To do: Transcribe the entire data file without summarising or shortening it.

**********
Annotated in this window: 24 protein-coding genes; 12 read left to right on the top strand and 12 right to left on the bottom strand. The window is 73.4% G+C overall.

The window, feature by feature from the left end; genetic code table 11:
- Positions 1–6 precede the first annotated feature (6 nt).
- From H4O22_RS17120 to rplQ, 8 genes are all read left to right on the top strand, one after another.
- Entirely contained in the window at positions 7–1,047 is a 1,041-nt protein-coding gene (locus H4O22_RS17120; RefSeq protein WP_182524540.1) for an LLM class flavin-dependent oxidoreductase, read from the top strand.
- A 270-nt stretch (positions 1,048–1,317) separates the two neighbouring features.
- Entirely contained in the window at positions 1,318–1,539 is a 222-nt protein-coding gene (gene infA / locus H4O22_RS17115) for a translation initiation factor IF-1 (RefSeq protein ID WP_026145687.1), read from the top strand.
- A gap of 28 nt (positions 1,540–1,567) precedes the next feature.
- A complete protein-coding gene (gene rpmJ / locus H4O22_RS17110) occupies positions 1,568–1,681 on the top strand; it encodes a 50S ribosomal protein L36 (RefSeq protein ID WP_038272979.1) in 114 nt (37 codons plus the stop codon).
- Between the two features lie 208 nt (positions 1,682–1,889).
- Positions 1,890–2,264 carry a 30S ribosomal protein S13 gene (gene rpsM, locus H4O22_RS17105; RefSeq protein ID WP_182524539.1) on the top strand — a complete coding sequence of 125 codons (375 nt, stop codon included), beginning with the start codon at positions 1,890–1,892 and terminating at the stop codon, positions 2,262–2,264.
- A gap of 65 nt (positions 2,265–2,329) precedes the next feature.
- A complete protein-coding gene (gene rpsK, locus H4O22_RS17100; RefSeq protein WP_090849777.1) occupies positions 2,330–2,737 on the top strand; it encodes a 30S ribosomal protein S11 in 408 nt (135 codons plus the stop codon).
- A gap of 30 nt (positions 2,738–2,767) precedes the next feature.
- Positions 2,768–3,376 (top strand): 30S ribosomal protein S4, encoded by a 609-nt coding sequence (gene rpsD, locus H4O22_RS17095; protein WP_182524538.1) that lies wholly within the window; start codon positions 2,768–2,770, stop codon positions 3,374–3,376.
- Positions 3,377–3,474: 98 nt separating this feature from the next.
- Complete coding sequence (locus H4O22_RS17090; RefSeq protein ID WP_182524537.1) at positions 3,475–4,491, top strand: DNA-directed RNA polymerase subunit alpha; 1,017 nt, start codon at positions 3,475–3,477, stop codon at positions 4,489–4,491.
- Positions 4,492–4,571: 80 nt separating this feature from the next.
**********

Annotated in this window: 24 protein-coding genes; 12 read left to right on the top strand and 12 right to left on the bottom strand. The window is 73.4% G+C overall.

The window, feature by feature from the left end; genetic code table 11:
- Positions 1–6 precede the first annotated feature (6 nt).
- From H4O22_RS17120 to rplQ, 8 genes are all read left to right on the top strand, one after another.
- Entirely contained in the window at positions 7–1,047 is a 1,041-nt protein-coding gene (locus H4O22_RS17120; RefSeq protein WP_182524540.1) for an LLM class flavin-dependent oxidoreductase, read from the top strand.
- A 270-nt stretch (positions 1,048–1,317) separates the two neighbouring features.
- Entirely contained in the window at positions 1,318–1,539 is a 222-nt protein-coding gene (gene infA / locus H4O22_RS17115) for a translation initiation factor IF-1 (RefSeq protein ID WP_026145687.1), read from the top strand.
- A gap of 28 nt (positions 1,540–1,567) precedes the next feature.
- A complete protein-coding gene (gene rpmJ / locus H4O22_RS17110) occupies positions 1,568–1,681 on the top strand; it encodes a 50S ribosomal protein L36 (RefSeq protein ID WP_038272979.1) in 114 nt (37 codons plus the stop codon).
- Between the two features lie 208 nt (positions 1,682–1,889).
- Positions 1,890–2,264 carry a 30S ribosomal protein S13 gene (gene rpsM, locus H4O22_RS17105; RefSeq protein ID WP_182524539.1) on the top strand — a complete coding sequence of 125 codons (375 nt, stop codon included), beginning with the start codon at positions 1,890–1,892 and terminating at the stop codon, positions 2,262–2,264.
- A gap of 65 nt (positions 2,265–2,329) precedes the next feature.
- A complete protein-coding gene (gene rpsK, locus H4O22_RS17100; RefSeq protein WP_090849777.1) occupies positions 2,330–2,737 on the top strand; it encodes a 30S ribosomal protein S11 in 408 nt (135 codons plus the stop codon).
- A gap of 30 nt (positions 2,738–2,767) precedes the next feature.
- Positions 2,768–3,376 (top strand): 30S ribosomal protein S4, encoded by a 609-nt coding sequence (gene rpsD, locus H4O22_RS17095; protein WP_182524538.1) that lies wholly within the window; start codon positions 2,768–2,770, stop codon positions 3,374–3,376.
- Positions 3,377–3,474: 98 nt separating this feature from the next.
- Complete coding sequence (locus H4O22_RS17090; RefSeq protein ID WP_182524537.1) at positions 3,475–4,491, top strand: DNA-directed RNA polymerase subunit alpha; 1,017 nt, start codon at positions 3,475–3,477, stop codon at positions 4,489–4,491.
- Positions 4,492–4,571: 80 nt separating this feature from the next.